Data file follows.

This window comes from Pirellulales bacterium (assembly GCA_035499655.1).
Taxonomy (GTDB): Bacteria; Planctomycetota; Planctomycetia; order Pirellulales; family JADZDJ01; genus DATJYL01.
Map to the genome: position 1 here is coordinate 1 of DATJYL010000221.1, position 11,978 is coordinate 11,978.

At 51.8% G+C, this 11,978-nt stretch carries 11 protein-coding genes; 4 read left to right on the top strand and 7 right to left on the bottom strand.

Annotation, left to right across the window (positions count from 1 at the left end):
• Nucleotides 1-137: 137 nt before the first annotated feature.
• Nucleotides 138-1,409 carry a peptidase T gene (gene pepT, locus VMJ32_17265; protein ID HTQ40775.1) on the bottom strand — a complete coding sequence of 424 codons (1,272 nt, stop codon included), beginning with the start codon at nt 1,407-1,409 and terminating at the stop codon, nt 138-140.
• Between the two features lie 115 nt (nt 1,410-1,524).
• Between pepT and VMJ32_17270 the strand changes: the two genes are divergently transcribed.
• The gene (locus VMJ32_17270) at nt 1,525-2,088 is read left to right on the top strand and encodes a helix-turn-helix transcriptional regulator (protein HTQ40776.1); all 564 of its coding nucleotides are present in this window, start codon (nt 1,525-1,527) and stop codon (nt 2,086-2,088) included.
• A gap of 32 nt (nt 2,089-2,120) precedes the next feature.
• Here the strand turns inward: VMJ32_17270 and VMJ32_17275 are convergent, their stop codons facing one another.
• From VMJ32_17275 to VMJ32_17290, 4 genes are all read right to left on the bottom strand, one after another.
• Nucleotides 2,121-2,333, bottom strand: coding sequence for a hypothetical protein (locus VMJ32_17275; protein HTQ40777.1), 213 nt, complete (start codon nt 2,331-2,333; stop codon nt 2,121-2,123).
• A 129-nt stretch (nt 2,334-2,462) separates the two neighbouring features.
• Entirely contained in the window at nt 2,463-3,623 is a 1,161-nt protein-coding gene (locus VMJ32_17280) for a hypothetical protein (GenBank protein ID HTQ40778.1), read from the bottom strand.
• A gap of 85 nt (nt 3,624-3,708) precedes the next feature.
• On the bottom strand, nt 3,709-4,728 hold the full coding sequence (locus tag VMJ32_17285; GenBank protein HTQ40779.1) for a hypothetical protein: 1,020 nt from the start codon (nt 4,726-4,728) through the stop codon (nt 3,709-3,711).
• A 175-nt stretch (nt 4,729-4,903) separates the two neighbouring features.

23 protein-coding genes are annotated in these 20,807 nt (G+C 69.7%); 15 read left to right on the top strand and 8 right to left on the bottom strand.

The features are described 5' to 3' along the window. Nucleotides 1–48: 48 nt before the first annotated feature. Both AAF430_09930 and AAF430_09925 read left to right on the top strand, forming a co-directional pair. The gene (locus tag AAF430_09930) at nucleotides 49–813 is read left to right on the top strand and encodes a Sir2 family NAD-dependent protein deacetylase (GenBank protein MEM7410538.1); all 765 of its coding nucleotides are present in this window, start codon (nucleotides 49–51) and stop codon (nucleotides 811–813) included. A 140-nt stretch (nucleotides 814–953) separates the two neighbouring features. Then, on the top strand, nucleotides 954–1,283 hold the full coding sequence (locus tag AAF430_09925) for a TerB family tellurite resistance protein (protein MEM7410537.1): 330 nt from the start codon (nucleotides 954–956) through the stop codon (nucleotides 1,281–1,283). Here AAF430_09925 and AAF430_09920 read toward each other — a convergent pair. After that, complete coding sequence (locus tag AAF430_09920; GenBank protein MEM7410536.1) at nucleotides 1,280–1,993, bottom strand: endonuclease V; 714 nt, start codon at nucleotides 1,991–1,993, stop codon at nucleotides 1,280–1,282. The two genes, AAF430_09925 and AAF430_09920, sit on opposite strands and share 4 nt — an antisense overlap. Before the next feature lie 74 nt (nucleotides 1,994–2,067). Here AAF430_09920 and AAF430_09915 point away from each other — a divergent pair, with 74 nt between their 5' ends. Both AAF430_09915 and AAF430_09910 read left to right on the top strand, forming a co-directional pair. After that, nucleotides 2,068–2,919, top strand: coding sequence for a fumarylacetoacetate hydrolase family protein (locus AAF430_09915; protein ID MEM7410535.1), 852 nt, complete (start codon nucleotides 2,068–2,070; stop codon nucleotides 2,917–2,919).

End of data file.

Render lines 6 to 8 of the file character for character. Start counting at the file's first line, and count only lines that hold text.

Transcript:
• Nucleotides 1-137: 137 nt before the first annotated feature.
• Nucleotides 138-1,409 carry a peptidase T gene (gene pepT, locus VMJ32_17265; protein ID HTQ40775.1) on the bottom strand — a complete coding sequence of 424 codons (1,272 nt, stop codon included), beginning with the start codon at nt 1,407-1,409 and terminating at the stop codon, nt 138-140.
• Between the two features lie 115 nt (nt 1,410-1,524).